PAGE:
Exactly. As a beginner myself (3 months so far), I don't want to blindly use the STL without at least understanding how the classes work. For me, the best way to understand how they work is to come up with my own implementation. I've done a string class, math vector class, and a pseudo-hash table. I'm currently learning about exception handling and the STL for use in my next project [smile].

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Original post by ontheheap
For me, the best way to understand how they work is to come up with my own implementation.


By all means if you haven't taken or currently taking a course on data structures & algorithms then it is worth doing your imps just to learn.

Actually i think if you open up your compiler's implementation of STL you'll learn even more, aswell as learning the structure you'll learn common techniques & idioms to overcome language flaws, i really recommend everyone has glance at them at least once, you'll see things such as:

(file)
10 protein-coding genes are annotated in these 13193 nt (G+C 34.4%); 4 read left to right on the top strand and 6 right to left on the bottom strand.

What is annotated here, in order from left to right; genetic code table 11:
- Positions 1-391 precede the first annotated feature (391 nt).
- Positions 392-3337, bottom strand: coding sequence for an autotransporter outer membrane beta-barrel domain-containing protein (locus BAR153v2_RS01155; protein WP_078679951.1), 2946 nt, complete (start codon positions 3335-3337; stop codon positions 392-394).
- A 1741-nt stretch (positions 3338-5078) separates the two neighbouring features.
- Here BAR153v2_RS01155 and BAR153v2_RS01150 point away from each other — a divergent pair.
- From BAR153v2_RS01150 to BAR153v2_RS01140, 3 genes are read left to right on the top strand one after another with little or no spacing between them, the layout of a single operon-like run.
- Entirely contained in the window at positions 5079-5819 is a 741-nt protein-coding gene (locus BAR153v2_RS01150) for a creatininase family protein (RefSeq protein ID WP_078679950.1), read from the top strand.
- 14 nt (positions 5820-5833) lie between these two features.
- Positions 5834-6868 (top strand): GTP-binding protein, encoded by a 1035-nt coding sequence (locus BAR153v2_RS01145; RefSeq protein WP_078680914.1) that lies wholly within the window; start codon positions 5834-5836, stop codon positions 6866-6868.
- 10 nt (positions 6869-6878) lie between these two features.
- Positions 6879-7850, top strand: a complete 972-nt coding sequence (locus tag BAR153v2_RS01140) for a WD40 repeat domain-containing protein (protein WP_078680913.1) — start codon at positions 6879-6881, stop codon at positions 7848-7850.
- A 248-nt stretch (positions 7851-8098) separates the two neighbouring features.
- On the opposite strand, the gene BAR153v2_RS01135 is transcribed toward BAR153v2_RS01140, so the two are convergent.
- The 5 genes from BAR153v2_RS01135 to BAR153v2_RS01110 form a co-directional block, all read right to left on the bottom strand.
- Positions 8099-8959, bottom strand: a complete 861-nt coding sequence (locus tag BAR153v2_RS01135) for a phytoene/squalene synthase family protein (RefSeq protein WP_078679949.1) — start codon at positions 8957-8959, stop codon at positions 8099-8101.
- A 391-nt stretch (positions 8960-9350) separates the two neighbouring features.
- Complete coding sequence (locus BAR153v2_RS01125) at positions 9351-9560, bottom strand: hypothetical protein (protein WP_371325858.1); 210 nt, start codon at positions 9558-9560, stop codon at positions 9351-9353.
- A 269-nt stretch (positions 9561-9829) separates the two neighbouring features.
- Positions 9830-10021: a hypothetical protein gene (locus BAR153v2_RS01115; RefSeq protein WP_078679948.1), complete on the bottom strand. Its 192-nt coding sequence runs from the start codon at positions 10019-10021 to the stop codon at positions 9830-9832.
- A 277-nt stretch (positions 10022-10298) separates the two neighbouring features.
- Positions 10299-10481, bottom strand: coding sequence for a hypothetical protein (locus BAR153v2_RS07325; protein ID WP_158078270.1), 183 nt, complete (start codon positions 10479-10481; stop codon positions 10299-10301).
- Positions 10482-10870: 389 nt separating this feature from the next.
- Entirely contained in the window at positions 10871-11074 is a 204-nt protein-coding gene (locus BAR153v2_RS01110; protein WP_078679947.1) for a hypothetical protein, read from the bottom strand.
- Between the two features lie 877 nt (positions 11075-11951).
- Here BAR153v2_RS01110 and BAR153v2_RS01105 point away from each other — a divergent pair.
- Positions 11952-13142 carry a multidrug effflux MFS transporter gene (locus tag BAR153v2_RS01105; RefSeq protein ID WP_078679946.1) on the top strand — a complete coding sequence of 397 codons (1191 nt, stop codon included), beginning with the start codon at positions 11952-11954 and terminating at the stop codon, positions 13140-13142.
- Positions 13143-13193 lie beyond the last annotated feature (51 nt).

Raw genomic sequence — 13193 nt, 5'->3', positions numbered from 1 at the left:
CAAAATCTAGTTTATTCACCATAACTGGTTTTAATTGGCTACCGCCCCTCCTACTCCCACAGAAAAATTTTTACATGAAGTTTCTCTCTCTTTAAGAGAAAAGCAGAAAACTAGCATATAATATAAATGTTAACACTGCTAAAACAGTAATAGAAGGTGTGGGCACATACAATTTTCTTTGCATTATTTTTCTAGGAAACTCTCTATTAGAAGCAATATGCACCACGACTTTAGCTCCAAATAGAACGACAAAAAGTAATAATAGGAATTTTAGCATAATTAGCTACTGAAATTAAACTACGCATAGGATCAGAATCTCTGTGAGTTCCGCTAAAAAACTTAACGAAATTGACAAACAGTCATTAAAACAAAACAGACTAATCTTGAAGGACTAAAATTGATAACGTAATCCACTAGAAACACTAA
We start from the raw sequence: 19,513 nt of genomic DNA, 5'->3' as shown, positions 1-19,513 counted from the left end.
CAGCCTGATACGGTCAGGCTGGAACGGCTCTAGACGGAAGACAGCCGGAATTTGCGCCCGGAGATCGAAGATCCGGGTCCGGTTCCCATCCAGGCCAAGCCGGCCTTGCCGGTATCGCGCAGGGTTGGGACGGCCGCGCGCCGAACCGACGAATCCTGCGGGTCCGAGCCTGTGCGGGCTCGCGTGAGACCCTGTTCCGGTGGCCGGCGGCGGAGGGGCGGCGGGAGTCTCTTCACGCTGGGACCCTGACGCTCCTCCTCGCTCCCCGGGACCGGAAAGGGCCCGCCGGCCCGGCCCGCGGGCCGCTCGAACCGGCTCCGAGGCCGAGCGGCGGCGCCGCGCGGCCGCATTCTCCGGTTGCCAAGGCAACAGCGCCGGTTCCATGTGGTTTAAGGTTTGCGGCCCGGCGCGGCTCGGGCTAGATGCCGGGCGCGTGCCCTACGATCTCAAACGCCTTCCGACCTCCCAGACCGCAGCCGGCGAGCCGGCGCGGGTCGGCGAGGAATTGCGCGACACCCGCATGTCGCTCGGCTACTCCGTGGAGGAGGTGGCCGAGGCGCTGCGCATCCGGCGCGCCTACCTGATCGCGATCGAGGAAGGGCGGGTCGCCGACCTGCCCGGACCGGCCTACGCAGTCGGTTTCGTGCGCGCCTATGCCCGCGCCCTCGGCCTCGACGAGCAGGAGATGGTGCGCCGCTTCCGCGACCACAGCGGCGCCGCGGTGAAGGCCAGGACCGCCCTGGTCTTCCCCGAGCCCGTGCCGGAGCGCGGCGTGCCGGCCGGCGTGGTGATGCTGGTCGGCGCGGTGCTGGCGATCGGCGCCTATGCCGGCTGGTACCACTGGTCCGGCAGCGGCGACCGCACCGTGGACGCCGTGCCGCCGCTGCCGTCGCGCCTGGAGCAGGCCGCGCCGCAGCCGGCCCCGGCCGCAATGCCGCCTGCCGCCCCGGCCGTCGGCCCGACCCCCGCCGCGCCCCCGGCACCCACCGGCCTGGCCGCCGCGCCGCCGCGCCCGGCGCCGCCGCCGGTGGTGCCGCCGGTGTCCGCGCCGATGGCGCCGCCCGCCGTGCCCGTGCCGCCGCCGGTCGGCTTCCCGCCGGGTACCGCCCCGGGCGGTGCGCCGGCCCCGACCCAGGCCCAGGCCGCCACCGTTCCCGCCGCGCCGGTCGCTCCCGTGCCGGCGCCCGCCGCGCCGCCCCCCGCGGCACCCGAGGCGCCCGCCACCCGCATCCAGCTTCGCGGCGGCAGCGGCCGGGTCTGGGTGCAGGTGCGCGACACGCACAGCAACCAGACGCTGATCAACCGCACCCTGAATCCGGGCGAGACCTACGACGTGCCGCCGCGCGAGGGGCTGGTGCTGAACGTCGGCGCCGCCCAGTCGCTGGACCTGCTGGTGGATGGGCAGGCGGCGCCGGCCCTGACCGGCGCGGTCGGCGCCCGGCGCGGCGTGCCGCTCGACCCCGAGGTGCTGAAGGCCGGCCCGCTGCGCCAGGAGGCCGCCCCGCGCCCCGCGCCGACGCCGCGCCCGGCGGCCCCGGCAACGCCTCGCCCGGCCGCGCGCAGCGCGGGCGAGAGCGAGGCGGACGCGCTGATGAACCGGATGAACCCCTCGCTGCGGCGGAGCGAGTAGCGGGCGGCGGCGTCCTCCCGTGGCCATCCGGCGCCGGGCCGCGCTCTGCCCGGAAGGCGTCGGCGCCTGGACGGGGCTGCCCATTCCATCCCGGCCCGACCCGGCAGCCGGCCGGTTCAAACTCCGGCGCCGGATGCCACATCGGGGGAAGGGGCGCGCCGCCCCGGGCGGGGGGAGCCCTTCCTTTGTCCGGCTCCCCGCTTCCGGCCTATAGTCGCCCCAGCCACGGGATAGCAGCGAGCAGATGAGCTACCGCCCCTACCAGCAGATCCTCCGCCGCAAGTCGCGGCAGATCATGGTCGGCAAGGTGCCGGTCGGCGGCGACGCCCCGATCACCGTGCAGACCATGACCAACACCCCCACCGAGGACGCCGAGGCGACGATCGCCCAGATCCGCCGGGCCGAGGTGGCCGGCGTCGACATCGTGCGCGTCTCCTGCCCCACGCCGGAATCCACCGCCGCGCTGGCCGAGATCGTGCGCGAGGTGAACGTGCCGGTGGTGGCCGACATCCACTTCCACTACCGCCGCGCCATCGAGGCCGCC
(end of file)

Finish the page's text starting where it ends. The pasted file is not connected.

Empty Base optimization (EBO)
resource acquisition is initialization (RAII)
type traits & compile-time dispatch on types (e.g if its a POD type use memcpy instead, this is at compile time not run-time).

being employed.

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Guest Anonymous Poster
Using STL and boost is likely to make your game _much faster_!

Reasoning:

The three man-months you avoid mucking with your own container implementations etc. at the _start_ of the project can instead be spent when the game actually works. Imagine having three man-months to profile and optimize the **** out of the game where performance _actually matters_.

I know where I'd rather spend months.

Most optimizations before the program is completed are random speculations and make the code _worse_ and harder to optimize.

Make you game _work_. Use all the ready-to-use stuff you can find, even including stuff you know you can't use in shipping game. Make it work!